We have two types of muscle in our body with each having different properties, functions and distributions in the human body.
Fast twitch muscle fibres (also known as type II muscle fibres) are able to contract quickly but they also tire quickly. They are specialised for this purpose in a number of ways:
They use mainly anaerobic respiration. While this allows ATP to be generated rapidly (anaerobic respiration is far quicker than aerobic respiration), it is an inefficient process yielding only 2 ATP per glucose and causes muscles to fatigue quickly due to build up of lactic acid .
They have low capillary density. Fast twitch muscle is less reliant on aerobic respiration and is therefore also less reliant on the oxygen provided by the blood supply.
They have low myoglobin concentrations. This means fast twitch muscle fibres have a reduced oxygen storing capacity. However this is not an issue as they rely primarily on anaerobic respiration. Low myoglobin concentrations make fast twitch fibres appear paler (e.g. chicken breast).
They have a lower density of mitochondria. They do not require as many mitochondria per cell as they are less reliant on anaerobic respiration. Instead they express higher levels of cytoplasmic glycolytic enzymes to allow fast glycolysis in anaerobic respiration.
They have large glycogen stores. Glycogen can be broken down to quickly generate glucose for glycolysis.
Function: seen in higher proportion in muscles which do fast, high precision movements (e.g. eye movements).
Slow twitch muscle fibres (also known as type I muscle fibres) contract more slowly but tire less easily. They are also specialised in the following ways:
They use mainly aerobic respiration. This allows large amounts of ATP to be generated (36-38ATP per glucose) but more slowly. Contraction is slower but the muscle is less likely to fatigue.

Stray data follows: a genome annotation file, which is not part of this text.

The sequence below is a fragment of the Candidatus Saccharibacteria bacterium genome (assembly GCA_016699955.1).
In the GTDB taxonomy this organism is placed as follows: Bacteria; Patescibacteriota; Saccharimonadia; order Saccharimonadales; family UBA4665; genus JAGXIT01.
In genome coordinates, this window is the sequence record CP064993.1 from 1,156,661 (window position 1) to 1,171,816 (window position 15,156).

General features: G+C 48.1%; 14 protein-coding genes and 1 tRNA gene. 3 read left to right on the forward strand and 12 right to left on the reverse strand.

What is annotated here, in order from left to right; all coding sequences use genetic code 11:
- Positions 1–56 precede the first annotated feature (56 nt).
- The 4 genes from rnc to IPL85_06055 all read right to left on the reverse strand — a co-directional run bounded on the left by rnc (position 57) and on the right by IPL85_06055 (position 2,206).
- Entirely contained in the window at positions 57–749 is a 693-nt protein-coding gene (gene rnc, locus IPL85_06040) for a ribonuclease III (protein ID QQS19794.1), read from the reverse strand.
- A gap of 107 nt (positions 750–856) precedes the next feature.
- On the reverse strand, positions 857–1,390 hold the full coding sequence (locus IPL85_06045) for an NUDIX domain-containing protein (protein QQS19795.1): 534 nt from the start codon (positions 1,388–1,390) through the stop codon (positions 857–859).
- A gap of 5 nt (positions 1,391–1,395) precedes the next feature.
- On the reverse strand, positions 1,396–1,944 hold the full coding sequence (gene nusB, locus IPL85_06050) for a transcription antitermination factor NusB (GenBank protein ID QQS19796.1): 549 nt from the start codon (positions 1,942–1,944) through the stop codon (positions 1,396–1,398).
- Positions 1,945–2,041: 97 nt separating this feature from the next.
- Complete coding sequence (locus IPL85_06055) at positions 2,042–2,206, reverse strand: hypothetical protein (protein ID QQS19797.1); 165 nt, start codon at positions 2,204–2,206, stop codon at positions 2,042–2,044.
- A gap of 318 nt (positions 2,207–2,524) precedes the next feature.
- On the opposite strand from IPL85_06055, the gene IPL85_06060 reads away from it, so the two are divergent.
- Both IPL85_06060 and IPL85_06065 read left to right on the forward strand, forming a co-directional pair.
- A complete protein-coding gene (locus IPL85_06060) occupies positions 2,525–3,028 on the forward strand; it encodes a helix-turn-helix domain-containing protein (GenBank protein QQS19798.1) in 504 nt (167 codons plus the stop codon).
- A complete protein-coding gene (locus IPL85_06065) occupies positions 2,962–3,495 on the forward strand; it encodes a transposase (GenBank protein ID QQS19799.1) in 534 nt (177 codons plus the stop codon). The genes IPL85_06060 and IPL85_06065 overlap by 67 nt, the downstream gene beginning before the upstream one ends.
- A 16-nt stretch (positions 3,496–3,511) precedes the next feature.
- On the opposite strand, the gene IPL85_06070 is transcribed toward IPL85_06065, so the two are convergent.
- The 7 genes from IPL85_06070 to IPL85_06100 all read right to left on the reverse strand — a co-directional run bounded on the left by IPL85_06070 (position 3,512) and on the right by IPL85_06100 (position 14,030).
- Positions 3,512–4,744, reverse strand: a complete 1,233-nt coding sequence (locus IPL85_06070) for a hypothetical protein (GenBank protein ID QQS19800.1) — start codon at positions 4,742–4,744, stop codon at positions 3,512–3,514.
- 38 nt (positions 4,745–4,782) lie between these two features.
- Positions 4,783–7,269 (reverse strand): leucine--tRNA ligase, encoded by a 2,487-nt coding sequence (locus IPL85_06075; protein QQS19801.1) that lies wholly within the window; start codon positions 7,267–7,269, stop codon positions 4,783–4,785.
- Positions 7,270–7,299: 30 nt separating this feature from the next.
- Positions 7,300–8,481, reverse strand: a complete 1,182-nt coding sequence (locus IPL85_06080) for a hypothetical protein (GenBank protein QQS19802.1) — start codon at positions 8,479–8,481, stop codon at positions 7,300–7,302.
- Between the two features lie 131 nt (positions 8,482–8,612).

They have high capillary density. This provides a large and continuous supply of oxygen and glucose.
They have high concentrations of myoglobin within the muscle fibres. This gives the muscle fibres a high oxygen storage capacity which is important in maintaining a continuous oxygen supply for aerobic respiration. High concentrations of myoglobin make muscle fibres appear more red (e.g. chicken leg).
They have a higher density of mitchondria within cells as they rely on aerobic respiration.
They have smaller glycogen stores. The high capillary density brings in a steady supply of both glucose and oxygen which means that glycogenolysis is not required.
Function: seen in muscle groups where sustained contraction is required such as those involved in posture (e.g. back muscles).
Distribution: all muscles contain a mixture of fast and slow twitch fibres but the proportions of each type differ depending on the function of the muscle. For example, eye muscles are composed of roughly 85% fast twitch fibres and 15% slow twitch fibres as they are specialised for fast, high precision movements. The soleus muscle in the calf, however, is composed of around 20% fast twitch fibres and 80% slow twitch fibres as it is tonically active in many everyday processes such as standing up and walking.